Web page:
• Shakabula Gooner

    Your post belies complaints from Odewingwe, Samba and even Eto’o to name just a few…

  • Scott

    I was talking to a black guy,a professional Rugby League player a few months back.
    He spoke of the amount of times every game he was called a black ………fill in the word of your choosing.
    Now I didn’t even attempt to defend the fans in question,but asked him something to ponder.
    My question was this….have you ever been with a group of black mates and used the term f**king white …..(again,pick a name) before?
    He looked me dead in the eye and admitted he’s done it.
    No need to jump on here and deny it…it’s not an accusation.
    You all know whether you’ve done it or now.
    Quite often it can be a throw away line,like calling someone a pommy so and so,or fat such and such.
    Does anone believe or one second Balotelli has never done it….my hairy white arse,he hasn’t!!

  • Steve Palmer

    Racism is not a subject i like to talk about really. As a white Englishman i find that whatever i say seems to annoy somebody, My Mrs tells me that the Black man resents the word black and he also gets touchy with the word Negro don’t like being called coloured so best we just call them a c–t if they kick you i’ve been called that many times and i don’t get offended. Sol has had his fair share of abuse he has had bananas thrown at hime songs sung about him and even jibes about his sexual preferences but the worst one i ever heard was a spurs reject.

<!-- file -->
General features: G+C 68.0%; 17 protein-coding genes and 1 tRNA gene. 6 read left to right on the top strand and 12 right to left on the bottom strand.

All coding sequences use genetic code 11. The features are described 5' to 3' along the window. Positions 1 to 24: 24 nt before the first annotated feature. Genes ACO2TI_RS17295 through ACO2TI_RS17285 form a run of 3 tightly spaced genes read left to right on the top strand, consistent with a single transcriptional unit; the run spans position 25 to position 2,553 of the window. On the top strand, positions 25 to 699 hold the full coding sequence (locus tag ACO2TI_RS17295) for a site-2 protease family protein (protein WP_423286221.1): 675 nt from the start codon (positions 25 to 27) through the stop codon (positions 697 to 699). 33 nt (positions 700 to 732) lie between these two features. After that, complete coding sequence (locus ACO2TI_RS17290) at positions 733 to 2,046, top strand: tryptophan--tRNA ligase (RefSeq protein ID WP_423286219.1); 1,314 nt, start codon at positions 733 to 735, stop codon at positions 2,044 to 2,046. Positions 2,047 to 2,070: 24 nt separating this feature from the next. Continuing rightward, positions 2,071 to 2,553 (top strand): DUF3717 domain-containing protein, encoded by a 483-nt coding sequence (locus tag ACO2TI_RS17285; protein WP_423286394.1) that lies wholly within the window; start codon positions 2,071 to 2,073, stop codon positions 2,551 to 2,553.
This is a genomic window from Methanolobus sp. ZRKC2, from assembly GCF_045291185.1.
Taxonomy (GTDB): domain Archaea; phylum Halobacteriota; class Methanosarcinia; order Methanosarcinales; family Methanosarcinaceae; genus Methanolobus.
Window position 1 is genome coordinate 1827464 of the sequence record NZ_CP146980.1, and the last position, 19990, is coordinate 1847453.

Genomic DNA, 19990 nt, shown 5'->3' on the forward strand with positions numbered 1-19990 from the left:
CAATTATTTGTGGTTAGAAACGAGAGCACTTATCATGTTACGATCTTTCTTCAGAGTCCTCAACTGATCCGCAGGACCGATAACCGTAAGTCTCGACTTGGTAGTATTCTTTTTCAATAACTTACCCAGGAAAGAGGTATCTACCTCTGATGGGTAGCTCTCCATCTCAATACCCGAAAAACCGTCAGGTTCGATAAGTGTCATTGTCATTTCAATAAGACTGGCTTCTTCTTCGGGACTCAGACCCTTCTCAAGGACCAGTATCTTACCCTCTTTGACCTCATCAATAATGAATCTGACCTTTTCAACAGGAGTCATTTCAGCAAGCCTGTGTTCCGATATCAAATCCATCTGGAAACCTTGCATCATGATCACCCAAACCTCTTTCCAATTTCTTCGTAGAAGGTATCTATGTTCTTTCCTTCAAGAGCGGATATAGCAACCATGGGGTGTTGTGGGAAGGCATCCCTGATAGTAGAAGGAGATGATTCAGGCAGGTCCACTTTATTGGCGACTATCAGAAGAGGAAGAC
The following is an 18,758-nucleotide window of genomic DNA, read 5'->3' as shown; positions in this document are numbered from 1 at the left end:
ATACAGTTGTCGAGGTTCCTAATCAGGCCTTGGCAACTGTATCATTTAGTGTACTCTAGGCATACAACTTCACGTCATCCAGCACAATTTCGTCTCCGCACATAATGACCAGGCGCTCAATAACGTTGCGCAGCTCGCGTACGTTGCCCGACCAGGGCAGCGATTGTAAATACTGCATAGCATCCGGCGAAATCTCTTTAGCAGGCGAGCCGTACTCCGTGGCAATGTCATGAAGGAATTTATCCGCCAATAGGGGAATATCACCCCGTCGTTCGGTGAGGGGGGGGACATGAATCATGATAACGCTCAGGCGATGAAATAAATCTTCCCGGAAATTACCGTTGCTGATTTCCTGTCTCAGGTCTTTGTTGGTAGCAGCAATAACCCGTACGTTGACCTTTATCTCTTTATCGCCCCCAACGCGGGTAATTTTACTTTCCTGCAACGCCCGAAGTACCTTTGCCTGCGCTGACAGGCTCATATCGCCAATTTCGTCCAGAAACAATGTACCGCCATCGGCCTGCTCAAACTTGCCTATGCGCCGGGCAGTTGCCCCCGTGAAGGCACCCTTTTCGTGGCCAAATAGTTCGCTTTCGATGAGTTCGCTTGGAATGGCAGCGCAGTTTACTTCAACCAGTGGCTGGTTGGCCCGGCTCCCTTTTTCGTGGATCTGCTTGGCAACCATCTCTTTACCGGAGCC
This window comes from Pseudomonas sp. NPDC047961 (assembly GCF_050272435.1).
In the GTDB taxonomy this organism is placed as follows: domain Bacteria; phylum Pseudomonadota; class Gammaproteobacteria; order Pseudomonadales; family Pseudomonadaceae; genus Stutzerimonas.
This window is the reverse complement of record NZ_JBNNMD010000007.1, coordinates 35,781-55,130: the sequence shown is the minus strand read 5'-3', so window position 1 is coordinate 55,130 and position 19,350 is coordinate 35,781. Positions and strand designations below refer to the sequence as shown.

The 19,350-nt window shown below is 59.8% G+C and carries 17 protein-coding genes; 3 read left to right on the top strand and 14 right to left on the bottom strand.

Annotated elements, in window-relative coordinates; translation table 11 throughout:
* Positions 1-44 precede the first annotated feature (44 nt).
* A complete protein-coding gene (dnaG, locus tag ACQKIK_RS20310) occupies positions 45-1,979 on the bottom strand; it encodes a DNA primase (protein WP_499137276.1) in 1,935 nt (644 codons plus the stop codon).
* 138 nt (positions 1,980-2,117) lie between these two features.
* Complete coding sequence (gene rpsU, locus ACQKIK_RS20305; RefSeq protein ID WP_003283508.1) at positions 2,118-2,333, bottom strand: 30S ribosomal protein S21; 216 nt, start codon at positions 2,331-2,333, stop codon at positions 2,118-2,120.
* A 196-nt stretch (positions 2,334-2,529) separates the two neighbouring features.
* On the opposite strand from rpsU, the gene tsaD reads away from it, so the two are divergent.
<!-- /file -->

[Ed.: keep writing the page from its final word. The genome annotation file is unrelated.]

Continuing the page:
• Shard

    If I wanted to make England appear racist.. Here is a news item I might run.

    “The minority race in England have traditionally been suppressed. This has led to widespread resentment, which found an outlet in last years riots on the streets of the impoverished, primarily black populated areas, of London. The riots kicked off with the police shooting one of the residents, but the complaints ranged from constant police harassment of black youths, to lack of opportunities of growth for members of the community. The administration meanwhile denies that race is an issue at all, and calls these youths troublemakers and opportunists, even resorting to pressuring the courts to hand out unprecedentedly harsh sentences. This follows incidents of certain religious groups being racially profiled for potential terrorist activities, as well as incidents of shooting of Asian youths by gangsters belonging to the white community. They routinely use demeaning words like ‘Paki’ or ‘Darkie’ when referring to people of Asian ethnic origin.
    This trampling on minority rights in the larger British population is clearly represented by the ever increasing vote share of the BNP, which propounds an agenda that some say is plainly racist, or at least xenophobic.